Are total solar eclipses only visible from Earth?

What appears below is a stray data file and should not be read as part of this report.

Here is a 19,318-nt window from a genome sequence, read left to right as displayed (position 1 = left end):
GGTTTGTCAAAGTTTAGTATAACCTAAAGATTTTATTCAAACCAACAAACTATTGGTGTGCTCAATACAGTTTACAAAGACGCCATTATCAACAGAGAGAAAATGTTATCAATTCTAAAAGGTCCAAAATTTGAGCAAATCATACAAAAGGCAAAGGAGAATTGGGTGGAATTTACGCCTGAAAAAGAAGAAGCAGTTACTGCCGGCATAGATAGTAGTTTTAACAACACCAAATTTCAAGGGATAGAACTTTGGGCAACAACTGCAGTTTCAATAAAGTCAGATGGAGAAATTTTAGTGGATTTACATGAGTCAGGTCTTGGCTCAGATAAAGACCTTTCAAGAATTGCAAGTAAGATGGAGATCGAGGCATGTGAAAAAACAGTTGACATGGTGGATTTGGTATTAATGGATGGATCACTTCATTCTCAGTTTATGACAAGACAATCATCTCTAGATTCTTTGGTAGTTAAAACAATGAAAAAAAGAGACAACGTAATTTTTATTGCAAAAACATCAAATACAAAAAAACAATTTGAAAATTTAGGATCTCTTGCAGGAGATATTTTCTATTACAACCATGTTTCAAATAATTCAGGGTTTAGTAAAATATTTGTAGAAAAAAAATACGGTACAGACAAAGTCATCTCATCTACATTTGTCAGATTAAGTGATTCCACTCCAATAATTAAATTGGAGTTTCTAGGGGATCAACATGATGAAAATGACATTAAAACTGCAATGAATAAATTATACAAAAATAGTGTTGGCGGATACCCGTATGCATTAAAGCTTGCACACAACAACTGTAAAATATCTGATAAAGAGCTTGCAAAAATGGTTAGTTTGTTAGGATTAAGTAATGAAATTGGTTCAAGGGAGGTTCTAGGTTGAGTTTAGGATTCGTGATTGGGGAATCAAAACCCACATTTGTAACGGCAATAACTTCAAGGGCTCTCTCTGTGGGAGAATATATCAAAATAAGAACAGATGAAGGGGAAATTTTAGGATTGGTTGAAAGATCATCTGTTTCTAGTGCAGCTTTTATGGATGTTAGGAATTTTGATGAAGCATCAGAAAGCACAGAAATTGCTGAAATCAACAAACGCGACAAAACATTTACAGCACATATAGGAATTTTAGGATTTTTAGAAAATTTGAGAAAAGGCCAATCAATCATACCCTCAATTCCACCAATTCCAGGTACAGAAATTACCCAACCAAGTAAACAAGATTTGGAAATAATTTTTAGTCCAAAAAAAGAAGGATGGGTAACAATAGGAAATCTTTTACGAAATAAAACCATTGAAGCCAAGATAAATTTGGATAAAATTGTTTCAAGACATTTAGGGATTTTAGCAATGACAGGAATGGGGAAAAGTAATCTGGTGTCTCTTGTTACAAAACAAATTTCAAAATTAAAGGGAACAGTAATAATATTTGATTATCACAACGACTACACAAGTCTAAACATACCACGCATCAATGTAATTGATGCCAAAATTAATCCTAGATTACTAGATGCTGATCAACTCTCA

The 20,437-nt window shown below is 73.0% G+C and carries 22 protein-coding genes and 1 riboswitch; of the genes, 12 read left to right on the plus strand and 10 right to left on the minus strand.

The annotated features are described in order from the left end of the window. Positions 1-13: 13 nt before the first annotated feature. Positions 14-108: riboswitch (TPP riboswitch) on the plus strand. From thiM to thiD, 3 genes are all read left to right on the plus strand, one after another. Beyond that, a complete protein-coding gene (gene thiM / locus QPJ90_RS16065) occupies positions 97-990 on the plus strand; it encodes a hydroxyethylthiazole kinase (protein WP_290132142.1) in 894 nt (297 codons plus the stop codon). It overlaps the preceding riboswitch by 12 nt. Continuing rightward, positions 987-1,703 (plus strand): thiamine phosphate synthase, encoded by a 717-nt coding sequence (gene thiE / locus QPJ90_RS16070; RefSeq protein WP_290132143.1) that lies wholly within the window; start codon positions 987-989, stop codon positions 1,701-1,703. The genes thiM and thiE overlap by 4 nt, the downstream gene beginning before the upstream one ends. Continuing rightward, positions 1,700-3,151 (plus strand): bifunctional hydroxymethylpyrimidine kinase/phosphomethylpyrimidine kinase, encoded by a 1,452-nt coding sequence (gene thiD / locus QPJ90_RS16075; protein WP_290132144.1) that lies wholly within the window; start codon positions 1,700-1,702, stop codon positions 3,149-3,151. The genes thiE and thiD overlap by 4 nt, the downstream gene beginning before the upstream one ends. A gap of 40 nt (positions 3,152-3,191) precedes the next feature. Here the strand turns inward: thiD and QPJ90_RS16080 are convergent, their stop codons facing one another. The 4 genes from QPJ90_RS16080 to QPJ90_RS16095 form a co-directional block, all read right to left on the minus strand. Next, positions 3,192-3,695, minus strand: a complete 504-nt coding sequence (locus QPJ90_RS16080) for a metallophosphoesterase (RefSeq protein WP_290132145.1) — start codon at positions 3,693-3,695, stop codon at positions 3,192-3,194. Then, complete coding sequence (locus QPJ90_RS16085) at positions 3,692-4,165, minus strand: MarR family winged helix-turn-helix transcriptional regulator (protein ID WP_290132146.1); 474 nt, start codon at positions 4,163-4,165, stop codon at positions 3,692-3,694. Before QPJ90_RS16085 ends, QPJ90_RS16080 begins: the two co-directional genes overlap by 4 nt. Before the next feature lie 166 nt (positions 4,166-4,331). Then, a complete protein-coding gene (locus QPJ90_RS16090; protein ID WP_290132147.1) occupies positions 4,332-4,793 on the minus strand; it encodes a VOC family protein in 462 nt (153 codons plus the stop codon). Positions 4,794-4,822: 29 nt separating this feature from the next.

The only requirement for a total solar eclipse is that the angular size of the sun has to match the angular size of some other object that passes in front of it. When the disk of the object is smaller than the sun, this is called a transit. It is also called an eclipse when the disk of the object is much larger than the sun, but in general this would not allow the corona to be viewed, which is how we define total solar eclipses viewed from Earth. When humans were rooted to the surface of Earth, this was only the case for the moon as the eclipsing object. But there are many known moons and asteroids across our solar system, and from a suitable vantage point near any of them, we can find a distance where again the angular size of the object matches that of the sun to form a total solar eclipse. There are so many different vantage points to choose from that each case has to be specified. For example, eclipses need not be observed from the surfaces of a planet. In fact, Venus and the outer planets have inaccessible surfaces. Instead, we might consider standing on the surface of a planetary moon and waiting for another moon to pass in front of the sun. Given the myriad of planetary moon orbits, finding those instances where the angular sizes match is a significant computational challenge. Jupiter frequently passes across the sun as viewed from its moons, but its diameter is huge compared to the sun. There are 5 satellites capable of completely occulting the Sun: Amalthea, Io, Europa, Ganymede and Callisto. All of the others are too small or too distant to be able to completely occult the Sun, so can only transit the Sun.